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Chapter 7 vs. Chapter 13 Bankruptcy

Chapter 7 vs. Chapter 13 Bankruptcy

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Making the Chapter 7 vs. Chapter 13 decision depends on the particular financial situation of the debtor, including the property he owns. In the majority of cases, Chapter 7 bankruptcy works best for debtors. National statistics show that about 70 percent of all individual debtors choose Chapter 7. However, it’s important for a debtor to take the time to rely on a bankruptcy attorney or other expert to confirm the winner of the Chapter 7 vs. Chapter 13 battle.

Why Choose Chapter 7 over Chapter 13?

  • Very little non-exempt property that could be seized by the bankruptcy trustee, liquidated and then distributed to creditors

  • Relatively low income
  • Little or no disposable income after monthly debts are paid

Why Choose a Chapter 13 Bankruptcy Instead of Chapter 7?

  • Back due payments owed on home or vehicle with imminent foreclosure proceedings looming.
  • Several pieces of valuable property that would not be protected by exemptions
  • Desire to protect a co-debtor on a debt. In Chapter 7, the debtor would receive a discharge on an unsecured debt entered into with a co-debtor. However, that debtor would not be protected against collection attempts by the creditor. In Chapter 13, the debt would be included in the repayment plan.
  • High income that would stop the debtor from qualifying for a Chapter 7 bankruptcy.
  • Desire to pay off at least some unsecured debt. In a successful Chapter 7 bankruptcy, virtually all unsecured debt is completely liquidated. In Chapter 13, the debtor pays all available disposable income, which is divided among creditors.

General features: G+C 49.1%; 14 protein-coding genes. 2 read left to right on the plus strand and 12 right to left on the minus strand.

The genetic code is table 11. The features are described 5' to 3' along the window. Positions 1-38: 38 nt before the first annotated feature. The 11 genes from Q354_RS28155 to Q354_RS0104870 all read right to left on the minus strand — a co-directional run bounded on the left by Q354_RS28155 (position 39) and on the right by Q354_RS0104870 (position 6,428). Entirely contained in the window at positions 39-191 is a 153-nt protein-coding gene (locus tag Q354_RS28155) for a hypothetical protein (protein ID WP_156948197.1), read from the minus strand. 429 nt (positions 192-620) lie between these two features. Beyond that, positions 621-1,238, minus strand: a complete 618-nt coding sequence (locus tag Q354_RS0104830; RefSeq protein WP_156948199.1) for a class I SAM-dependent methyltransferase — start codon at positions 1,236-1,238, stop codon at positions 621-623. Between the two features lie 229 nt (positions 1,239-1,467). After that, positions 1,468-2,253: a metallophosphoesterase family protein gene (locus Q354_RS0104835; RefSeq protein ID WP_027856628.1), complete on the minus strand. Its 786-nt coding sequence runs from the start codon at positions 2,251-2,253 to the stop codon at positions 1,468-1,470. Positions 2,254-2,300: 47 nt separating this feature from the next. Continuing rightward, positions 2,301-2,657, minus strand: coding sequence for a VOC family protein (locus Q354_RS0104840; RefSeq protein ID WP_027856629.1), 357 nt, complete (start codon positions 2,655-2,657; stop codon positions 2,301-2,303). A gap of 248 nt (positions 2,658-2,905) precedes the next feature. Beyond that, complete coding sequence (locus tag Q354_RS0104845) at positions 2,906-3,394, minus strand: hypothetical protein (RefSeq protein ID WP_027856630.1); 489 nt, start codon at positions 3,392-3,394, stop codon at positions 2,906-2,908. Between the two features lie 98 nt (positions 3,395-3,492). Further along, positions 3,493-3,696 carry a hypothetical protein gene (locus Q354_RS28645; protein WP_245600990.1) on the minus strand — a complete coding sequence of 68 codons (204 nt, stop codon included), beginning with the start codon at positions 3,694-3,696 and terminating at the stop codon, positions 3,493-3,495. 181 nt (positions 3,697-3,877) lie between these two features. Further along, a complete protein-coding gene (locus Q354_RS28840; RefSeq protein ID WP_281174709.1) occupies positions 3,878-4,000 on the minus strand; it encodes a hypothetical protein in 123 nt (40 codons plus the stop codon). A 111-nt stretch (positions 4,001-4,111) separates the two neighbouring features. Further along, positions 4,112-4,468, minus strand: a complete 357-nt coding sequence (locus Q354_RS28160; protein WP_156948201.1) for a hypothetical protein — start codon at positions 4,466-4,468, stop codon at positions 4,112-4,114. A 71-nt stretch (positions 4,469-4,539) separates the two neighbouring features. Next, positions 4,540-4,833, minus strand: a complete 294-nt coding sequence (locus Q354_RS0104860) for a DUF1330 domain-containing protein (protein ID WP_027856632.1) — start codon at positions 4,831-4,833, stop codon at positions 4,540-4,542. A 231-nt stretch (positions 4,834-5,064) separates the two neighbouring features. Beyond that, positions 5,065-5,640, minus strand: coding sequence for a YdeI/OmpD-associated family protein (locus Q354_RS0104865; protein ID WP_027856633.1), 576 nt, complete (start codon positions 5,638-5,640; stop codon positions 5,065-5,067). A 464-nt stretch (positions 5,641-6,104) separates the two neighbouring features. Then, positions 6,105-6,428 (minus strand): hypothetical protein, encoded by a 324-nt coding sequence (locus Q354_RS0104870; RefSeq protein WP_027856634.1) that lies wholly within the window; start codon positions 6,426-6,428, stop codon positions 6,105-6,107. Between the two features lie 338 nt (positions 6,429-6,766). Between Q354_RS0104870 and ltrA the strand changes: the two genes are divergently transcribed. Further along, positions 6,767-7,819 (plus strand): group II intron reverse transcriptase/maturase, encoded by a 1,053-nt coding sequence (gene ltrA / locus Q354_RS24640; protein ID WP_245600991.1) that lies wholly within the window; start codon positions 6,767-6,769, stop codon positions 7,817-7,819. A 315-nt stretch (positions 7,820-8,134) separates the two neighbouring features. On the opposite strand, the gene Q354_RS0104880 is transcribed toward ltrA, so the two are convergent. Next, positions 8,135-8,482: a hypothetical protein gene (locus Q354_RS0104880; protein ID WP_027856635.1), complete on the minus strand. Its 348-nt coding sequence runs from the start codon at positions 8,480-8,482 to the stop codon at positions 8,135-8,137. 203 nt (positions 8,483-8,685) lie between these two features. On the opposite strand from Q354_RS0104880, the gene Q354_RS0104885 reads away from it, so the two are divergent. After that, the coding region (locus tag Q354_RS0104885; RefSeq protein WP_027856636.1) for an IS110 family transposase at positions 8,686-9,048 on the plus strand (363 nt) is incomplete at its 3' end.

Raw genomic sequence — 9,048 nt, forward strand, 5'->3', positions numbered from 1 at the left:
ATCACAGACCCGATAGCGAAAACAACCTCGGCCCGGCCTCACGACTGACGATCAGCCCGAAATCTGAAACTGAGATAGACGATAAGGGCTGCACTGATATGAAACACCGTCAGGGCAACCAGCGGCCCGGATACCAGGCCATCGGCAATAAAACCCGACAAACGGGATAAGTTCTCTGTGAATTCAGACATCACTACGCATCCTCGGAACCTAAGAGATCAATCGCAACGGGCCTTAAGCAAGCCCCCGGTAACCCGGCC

Why Chapter 7 vs. Chapter 13 Usually Ends up with a Chapter 7 Filing

In a competition between the two bankruptcy chapters, two factors make the Chapter 7 vs. Chapter 13 battle a no-brainer in many situations. Debtors facing bankruptcy are interested in getting out from under the supervision of bankruptcy court as soon as possible. In a Chapter 7 case, that can be as little as 4 to 5 months after the initial bankruptcy filing. In a Chapter 13 case, repayment plans cannot be shorter than 3 years, and most are 5 years long. During that time, a debtor’s budget, and expenditures are closely monitored by the bankruptcy trustee. The second factor is the ability to shed virtually all unsecured debt without losing any property. Not all Chapter 7 cases work out that way. But statistically speaking, 90 percent of all Chapter 7 cases involve no assets – meaning exemptions were found to cover all valuable property. Exemptions are not involved in Chapter 13 cases. Debtors are able to keep property facing foreclosure or seizure by including the back-due amounts in their Chapter 13 payment plans.

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